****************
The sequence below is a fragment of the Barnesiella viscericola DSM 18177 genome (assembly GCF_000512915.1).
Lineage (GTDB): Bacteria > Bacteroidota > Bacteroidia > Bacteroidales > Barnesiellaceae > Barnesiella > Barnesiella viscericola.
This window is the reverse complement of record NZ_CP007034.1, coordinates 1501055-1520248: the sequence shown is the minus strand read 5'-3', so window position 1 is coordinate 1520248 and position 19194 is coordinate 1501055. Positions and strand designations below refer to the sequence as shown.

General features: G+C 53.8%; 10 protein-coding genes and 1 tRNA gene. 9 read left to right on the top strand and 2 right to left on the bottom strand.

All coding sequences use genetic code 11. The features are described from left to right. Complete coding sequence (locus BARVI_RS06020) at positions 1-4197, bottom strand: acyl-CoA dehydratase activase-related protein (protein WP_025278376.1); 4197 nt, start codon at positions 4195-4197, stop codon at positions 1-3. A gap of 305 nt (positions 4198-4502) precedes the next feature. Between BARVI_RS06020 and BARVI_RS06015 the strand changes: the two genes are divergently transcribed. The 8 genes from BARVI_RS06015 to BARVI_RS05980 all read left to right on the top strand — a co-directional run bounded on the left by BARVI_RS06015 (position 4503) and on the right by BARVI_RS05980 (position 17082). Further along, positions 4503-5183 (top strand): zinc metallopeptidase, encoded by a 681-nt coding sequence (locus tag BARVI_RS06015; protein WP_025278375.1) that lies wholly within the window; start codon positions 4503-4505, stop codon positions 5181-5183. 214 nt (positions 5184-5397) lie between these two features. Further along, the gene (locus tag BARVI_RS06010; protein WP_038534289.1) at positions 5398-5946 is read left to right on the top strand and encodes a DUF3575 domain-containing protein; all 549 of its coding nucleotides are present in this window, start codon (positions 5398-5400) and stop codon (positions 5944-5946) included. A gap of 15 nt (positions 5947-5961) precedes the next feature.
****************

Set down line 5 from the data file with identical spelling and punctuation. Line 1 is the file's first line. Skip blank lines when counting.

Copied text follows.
All coding sequences use genetic code 11. The features are described from left to right. Complete coding sequence (locus BARVI_RS06020) at positions 1-4197, bottom strand: acyl-CoA dehydratase activase-related protein (protein WP_025278376.1); 4197 nt, start codon at positions 4195-4197, stop codon at positions 1-3. A gap of 305 nt (positions 4198-4502) precedes the next feature. Between BARVI_RS06020 and BARVI_RS06015 the strand changes: the two genes are divergently transcribed. The 8 genes from BARVI_RS06015 to BARVI_RS05980 all read left to right on the top strand — a co-directional run bounded on the left by BARVI_RS06015 (position 4503) and on the right by BARVI_RS05980 (position 17082). Further along, positions 4503-5183 (top strand): zinc metallopeptidase, encoded by a 681-nt coding sequence (locus tag BARVI_RS06015; protein WP_025278375.1) that lies wholly within the window; start codon positions 4503-4505, stop codon positions 5181-5183. 214 nt (positions 5184-5397) lie between these two features. Further along, the gene (locus tag BARVI_RS06010; protein WP_038534289.1) at positions 5398-5946 is read left to right on the top strand and encodes a DUF3575 domain-containing protein; all 549 of its coding nucleotides are present in this window, start codon (positions 5398-5400) and stop codon (positions 5944-5946) included. A gap of 15 nt (positions 5947-5961) precedes the next feature.